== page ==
The Shetland Collie, or Shetland Sheepdog as they are called today, originated in remote windswept islands off the north coast of Scotland. "Shelties" were bred to herd sheep. The sheepdogs stayed with the shepherd in small stone cottages with thatched roofs and thick walls to keep out the freezing howling wind that blew in off the sea. The dog's thick coat protected him for snow and sleet. Sheep often wandered off and fell into snowdrifts in the winter. Good shepherds cared for the sheep and thought nothing of walking miles to hunt for missing sheep, risking their lives climbing up crags and ravines. The Shelties rounded the sheep up and guided them into the safety of walled pens made of rocks. In between snowstorms, and in summer, the sheep wandered over the hills and found pasture. It was the dogs' job to bring them back when necessary. Read the origins of dog breeds.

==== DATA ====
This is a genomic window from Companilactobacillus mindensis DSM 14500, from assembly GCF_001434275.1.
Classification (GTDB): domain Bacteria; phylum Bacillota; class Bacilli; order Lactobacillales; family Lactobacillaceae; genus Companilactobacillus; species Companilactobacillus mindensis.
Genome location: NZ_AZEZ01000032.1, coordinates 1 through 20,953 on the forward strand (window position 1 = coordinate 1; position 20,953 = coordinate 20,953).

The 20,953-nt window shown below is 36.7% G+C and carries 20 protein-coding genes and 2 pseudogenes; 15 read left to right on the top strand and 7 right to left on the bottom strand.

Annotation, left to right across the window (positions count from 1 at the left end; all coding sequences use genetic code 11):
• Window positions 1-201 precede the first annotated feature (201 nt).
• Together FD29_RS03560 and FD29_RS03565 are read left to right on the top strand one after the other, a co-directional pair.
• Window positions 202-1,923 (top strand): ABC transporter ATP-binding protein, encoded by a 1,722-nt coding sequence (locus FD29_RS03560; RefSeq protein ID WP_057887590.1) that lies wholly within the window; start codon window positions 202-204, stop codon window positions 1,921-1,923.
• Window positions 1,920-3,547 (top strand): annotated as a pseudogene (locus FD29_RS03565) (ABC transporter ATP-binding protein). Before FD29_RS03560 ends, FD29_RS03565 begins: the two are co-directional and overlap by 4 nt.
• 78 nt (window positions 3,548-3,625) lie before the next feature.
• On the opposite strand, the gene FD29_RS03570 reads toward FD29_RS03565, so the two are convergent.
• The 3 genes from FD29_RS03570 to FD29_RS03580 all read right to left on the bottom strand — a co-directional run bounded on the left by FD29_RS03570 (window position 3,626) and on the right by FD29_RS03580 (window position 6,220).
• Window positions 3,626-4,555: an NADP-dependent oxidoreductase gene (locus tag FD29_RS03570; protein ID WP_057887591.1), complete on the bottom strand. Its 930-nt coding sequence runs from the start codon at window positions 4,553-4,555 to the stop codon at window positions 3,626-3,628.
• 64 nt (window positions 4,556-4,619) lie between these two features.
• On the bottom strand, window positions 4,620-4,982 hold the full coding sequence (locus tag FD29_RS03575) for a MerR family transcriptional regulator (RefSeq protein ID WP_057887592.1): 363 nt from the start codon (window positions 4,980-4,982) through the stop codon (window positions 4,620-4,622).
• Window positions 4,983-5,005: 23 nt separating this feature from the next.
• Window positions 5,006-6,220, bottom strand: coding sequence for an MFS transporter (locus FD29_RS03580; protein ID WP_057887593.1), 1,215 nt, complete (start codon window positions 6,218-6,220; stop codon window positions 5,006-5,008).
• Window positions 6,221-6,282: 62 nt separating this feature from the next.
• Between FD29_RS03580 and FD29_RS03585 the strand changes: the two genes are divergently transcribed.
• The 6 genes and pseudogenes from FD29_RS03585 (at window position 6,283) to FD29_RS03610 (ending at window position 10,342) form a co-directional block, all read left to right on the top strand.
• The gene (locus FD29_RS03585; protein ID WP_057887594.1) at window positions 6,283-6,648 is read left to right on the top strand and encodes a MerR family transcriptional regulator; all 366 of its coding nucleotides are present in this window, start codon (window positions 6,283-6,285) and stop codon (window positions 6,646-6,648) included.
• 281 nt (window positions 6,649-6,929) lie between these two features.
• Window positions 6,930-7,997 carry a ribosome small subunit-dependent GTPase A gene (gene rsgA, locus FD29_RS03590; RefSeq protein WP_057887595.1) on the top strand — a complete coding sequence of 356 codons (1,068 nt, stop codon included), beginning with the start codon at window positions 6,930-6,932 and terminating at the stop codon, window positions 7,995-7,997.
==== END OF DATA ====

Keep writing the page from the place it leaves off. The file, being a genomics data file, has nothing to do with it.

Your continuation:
Shetland sheepdogs are petite, dainty dogs with an abundance of long hair especially on the mane, the chest and the neck, which needs brushing to keep it in order.
Some Shelties bark incessantly, so maybe not the best breed for a home that is close to neighbours.
A Shetland sheepdog is a good-natured dog and easily trained. They look like a miniature "Lassie." (for Lassie, see rough collie)
The best-known colours are golden-brown and white, but they can be any colour.
Height: dogs 37 cm, bitches 35.5 cms at shoulder.